By Ashley Zimmerman
By Dana Krangel
By John Hood
By Ashley Zimmerman
By David Von Bader
By Sayre Berman
By Steve Brennan
By Ashley Zimmerman
So the Langerado Music Festival is here again. Hippies will flood the scene, campsites will be booked up, and the price of magic mushrooms should skyrocket all over town. But as last year's festival proved, the event isn't all about jam bands. The City of Sunrise will pulsate with the sounds of rock 'n' roll legends, Fort Lauderdale is snatching up some of that energy for intimate late-night performances of its own, and for us music journos, previewing the monster show is a big headache. Like, of the 45 kickass bands on the bill, who should be on our cover?
For those of you who didn't dig our choice, Trey Anastasio was too damned obvious. Just because the longtime leader of Phish and ace guitar player has finally decided that Langerado is worth his time doesn't mean he's worth ours. Of course, we throw him some love in this issue, but perhaps not like you'd expect. The same goes for the Widespread Panic at the Disco Biscuits machine that hits most of these jamtastic festivals every year. The music world is a diverse planet, and while Langerado may have started out as a hippie happening, other genres are stealing the spotlight. So stop being surprised to see Michael Franti's mug staring out at you on newsstands. The same goes for Brooklyn barstool legends the Hold Steady, whom you'll find after you flip this page. Not your favorites? You have 43 others to obsess over.
But where are the locals? We called Ethan Schwartz, co-producer of Langerado, to ask what had happened to the Florida Native stage, which was supposed to provide a venue for local talent. As of a week ago, our office was still running promotions for the damned thing and being flooded with demos from bands hoping to win a slot. But nobody decided to tell us it was all for naught until I picked up the phone to find out what-a-gwan.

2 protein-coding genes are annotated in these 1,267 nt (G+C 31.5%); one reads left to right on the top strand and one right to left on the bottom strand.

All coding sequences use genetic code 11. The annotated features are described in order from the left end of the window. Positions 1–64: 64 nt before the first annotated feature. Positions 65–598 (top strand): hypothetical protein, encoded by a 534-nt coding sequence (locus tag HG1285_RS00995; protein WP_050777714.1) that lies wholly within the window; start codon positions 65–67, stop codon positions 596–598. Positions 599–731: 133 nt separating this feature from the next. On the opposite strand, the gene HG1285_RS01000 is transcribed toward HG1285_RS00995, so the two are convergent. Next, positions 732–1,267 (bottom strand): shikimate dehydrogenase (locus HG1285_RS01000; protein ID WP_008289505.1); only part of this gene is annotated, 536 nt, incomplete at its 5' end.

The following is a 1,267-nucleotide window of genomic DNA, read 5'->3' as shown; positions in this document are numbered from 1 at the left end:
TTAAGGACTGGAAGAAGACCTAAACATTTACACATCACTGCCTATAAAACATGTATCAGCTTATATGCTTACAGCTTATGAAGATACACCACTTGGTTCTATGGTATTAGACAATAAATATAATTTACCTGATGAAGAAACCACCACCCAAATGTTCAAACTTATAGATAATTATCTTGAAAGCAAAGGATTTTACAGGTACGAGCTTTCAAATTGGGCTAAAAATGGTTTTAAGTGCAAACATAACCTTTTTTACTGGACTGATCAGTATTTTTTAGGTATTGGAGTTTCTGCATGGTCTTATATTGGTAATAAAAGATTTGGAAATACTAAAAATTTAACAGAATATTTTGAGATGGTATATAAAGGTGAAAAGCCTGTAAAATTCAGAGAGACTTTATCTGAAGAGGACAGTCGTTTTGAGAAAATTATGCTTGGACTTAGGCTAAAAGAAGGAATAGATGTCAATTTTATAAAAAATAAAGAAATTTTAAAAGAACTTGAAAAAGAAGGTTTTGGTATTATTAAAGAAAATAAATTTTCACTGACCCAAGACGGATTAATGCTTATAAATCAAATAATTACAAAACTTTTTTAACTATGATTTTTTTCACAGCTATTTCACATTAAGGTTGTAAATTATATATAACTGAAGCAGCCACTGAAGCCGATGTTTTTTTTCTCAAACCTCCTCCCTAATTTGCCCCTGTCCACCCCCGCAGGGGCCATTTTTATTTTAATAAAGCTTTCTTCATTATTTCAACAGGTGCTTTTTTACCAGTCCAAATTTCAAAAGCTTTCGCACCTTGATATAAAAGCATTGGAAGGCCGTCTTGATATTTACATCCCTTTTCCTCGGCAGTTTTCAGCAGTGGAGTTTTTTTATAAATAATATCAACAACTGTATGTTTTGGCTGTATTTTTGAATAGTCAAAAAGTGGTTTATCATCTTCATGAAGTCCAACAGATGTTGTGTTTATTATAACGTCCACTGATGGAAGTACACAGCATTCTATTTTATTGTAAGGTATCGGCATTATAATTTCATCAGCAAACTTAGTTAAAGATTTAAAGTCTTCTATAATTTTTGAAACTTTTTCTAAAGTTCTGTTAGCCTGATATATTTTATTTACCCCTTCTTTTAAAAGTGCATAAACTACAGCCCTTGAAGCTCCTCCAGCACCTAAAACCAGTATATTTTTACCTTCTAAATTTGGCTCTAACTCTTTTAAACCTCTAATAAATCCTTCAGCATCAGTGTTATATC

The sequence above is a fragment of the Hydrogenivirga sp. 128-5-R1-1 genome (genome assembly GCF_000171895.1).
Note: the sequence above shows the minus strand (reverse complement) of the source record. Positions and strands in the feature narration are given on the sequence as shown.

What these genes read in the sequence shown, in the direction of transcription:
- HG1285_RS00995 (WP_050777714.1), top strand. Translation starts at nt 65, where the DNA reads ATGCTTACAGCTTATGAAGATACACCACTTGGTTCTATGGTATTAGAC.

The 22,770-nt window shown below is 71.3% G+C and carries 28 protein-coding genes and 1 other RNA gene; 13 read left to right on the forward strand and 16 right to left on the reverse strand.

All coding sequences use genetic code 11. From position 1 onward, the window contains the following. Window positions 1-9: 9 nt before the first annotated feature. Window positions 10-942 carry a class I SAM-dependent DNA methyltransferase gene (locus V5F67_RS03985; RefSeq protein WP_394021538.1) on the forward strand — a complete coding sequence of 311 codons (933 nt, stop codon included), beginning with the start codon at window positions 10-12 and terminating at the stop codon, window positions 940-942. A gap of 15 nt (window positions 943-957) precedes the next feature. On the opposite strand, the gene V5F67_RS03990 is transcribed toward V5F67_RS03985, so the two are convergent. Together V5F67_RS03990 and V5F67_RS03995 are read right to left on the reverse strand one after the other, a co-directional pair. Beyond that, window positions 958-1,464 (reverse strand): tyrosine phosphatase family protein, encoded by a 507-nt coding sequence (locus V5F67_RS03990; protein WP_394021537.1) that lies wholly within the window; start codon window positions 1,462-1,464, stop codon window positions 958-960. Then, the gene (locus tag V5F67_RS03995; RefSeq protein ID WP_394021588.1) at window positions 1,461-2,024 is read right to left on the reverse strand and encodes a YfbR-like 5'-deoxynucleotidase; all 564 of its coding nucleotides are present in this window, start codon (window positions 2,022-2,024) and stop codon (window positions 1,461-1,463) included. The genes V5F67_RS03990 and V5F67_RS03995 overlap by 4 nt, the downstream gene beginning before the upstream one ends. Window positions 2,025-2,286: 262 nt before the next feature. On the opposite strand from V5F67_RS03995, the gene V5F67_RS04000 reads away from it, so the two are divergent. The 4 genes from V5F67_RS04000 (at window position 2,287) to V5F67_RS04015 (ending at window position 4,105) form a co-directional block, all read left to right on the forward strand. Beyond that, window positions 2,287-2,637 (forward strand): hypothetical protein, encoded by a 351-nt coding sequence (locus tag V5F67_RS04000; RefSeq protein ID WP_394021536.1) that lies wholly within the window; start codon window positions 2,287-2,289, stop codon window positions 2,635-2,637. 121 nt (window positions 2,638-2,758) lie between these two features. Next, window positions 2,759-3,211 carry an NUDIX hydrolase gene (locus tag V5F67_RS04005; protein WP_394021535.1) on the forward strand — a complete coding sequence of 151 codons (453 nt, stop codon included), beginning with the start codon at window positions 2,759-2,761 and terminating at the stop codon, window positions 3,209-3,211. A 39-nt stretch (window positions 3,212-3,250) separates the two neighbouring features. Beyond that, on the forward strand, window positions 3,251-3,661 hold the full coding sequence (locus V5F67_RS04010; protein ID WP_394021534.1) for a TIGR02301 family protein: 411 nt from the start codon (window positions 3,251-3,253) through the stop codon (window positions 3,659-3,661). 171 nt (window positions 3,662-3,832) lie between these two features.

"A lot of people thought there was too much music going on at once last year," Schwartz said, "so it's easier to condense all the music from four stages like we had last time down to three." Unfortunately, that means Florida doesn't get much representation at all. "We're trying to get the Postmarks...," Schwartz said. Yeah, right. The not-so-pretty fact about how popular Langerado is getting is that only two local groups, the Spam Allstars and J.J. Grey & MOFRO, are playing the show this year, which is a shame considering that eight Florida bands played the festival 12 months ago. But these are the concessions that come with answering the critics. Aw, the critics. Last year's lineup was seen as the most eclectic of them all: Wilco, the Flaming Lips, and Clap Your Hands Say Yeah! all helped give the fourth-annual Langerado festival more of an indie vibe. But as year number five rolls around, some of that indie spirit is noticeably gone.
"Last year before the show, people were saying, why are Brazilian Girls on the lineup, why is Kinky on the lineup?" Schwartz said. "And the messageboard kids were angry at that."
Schwartz didn't want to admit it, but part of his staff caved in to these trustafarians, who want 24-hour jam music, and this year's lineup reflects that. When I asked if he's heard complaints this year, his response spoke volumes.
"No negative e-mails so far," he said. "Now that we have Trey and Widespread on the show, they're pretty satisfied."
Maybe that sits well with the folks at Langerado, but I for one don't think the messageboarders from parts unknown should control the creative content of the best music festival Broward County has ever seen.
That's not to say there isn't a lot to celebrate this year. I've had Toots & the Maytals' CDs playing all week in anticipation of seeing them live, and the same goes for Mexican death-metal thrashers Rodrigo y Gabriela. This year has plenty of bands that will throw some of those Phish-loving kids for a loop, and hopefully it will turn them on as well. Because for $145 (the price for all three days), folks should find a way to dance until the wee hours of the night no matter what genre of music is on stage.